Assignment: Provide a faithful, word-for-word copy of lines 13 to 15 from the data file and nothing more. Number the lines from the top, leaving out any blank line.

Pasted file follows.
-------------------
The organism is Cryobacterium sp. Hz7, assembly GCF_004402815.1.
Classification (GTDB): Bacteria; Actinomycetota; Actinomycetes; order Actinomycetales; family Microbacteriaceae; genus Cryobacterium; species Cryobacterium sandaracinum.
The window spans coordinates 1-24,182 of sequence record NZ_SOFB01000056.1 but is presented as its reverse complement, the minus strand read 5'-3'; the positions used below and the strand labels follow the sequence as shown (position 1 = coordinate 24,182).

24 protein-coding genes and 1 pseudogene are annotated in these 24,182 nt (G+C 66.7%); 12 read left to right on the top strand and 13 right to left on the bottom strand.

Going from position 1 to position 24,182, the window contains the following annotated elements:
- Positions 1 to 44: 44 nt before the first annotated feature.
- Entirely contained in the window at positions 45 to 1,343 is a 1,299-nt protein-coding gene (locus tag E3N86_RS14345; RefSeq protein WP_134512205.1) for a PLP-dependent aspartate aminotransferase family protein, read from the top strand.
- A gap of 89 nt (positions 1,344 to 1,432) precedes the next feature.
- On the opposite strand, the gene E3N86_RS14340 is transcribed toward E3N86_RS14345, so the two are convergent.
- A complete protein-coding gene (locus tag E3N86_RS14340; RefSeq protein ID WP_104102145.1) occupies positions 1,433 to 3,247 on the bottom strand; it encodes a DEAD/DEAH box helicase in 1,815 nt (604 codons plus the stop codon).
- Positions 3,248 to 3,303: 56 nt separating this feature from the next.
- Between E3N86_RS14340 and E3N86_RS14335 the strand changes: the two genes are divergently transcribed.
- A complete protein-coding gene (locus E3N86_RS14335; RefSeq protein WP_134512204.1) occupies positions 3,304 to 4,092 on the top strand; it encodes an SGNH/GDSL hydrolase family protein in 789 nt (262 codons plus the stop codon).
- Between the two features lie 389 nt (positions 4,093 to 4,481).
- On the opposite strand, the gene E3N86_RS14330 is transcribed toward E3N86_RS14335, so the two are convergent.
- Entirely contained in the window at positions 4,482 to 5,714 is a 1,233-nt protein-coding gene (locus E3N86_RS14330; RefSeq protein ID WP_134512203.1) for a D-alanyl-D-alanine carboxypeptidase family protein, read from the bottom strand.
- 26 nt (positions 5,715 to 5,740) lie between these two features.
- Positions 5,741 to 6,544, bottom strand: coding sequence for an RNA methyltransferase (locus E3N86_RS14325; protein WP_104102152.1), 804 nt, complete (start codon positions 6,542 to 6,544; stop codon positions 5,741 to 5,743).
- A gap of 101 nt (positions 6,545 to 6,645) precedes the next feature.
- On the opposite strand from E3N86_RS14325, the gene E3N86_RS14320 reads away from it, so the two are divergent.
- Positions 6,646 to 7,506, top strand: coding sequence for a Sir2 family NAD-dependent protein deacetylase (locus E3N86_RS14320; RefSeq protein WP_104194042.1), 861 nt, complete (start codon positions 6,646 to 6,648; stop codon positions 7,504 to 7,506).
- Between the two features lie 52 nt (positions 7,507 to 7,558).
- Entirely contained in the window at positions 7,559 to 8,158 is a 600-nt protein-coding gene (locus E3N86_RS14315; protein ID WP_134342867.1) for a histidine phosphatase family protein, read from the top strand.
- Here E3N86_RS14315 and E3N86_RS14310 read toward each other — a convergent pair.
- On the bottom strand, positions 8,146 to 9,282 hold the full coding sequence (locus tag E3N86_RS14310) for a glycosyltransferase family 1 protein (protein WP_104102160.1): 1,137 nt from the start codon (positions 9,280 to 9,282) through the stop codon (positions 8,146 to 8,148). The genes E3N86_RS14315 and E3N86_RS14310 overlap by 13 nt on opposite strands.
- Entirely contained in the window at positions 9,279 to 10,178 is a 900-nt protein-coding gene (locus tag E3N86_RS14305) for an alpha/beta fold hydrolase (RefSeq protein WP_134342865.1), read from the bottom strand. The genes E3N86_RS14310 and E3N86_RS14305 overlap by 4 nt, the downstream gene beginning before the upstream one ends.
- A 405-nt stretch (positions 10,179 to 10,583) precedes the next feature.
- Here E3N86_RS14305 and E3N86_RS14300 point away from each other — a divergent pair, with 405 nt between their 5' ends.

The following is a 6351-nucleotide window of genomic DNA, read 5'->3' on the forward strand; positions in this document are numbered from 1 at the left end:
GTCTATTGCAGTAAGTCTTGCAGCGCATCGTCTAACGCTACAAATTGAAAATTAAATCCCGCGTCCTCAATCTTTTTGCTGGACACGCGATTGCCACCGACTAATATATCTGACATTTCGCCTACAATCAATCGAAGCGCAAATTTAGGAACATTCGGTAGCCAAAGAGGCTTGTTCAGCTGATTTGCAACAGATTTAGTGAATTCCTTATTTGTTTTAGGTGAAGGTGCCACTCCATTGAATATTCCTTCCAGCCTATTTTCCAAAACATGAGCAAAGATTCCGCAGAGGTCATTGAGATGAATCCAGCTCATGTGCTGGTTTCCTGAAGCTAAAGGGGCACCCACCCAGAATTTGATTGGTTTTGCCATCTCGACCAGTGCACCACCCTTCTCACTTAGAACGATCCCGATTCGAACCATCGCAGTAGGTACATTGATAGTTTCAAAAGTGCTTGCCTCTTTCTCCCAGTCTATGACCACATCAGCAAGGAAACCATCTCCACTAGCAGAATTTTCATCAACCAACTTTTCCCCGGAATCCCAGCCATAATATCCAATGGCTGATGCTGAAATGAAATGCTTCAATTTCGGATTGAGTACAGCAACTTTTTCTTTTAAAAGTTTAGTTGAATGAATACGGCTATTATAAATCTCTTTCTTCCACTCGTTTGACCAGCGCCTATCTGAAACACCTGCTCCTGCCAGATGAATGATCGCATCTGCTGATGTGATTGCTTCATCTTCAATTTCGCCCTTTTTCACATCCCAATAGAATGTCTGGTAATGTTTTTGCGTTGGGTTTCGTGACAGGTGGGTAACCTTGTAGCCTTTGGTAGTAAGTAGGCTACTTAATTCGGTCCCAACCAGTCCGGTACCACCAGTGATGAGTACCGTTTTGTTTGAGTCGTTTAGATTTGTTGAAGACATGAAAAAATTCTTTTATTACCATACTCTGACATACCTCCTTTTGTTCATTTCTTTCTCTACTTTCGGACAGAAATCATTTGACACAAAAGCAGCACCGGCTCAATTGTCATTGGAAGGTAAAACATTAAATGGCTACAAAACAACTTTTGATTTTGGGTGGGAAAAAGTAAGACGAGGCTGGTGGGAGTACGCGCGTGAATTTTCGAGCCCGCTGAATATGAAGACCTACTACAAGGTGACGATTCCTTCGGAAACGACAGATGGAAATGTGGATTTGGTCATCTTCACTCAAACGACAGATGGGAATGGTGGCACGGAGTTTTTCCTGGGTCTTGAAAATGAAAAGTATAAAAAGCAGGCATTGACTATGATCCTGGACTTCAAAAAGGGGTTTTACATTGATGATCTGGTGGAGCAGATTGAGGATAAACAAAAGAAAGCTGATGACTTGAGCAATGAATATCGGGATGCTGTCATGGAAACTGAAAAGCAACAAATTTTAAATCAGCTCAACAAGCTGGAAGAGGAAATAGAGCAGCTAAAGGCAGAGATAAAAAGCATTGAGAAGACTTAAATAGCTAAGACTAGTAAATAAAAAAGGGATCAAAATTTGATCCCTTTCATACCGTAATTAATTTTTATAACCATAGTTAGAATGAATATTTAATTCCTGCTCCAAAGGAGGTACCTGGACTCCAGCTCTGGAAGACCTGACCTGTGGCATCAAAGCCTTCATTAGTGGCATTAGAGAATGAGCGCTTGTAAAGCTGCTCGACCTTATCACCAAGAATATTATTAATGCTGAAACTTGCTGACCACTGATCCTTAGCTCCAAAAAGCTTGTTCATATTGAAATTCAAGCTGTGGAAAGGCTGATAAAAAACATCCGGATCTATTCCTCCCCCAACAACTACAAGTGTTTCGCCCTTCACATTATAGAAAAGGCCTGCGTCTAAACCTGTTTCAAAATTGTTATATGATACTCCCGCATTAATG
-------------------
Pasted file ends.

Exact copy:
- A complete protein-coding gene (locus E3N86_RS14335; RefSeq protein WP_134512204.1) occupies positions 3,304 to 4,092 on the top strand; it encodes an SGNH/GDSL hydrolase family protein in 789 nt (262 codons plus the stop codon).
- Between the two features lie 389 nt (positions 4,093 to 4,481).
- On the opposite strand, the gene E3N86_RS14330 is transcribed toward E3N86_RS14335, so the two are convergent.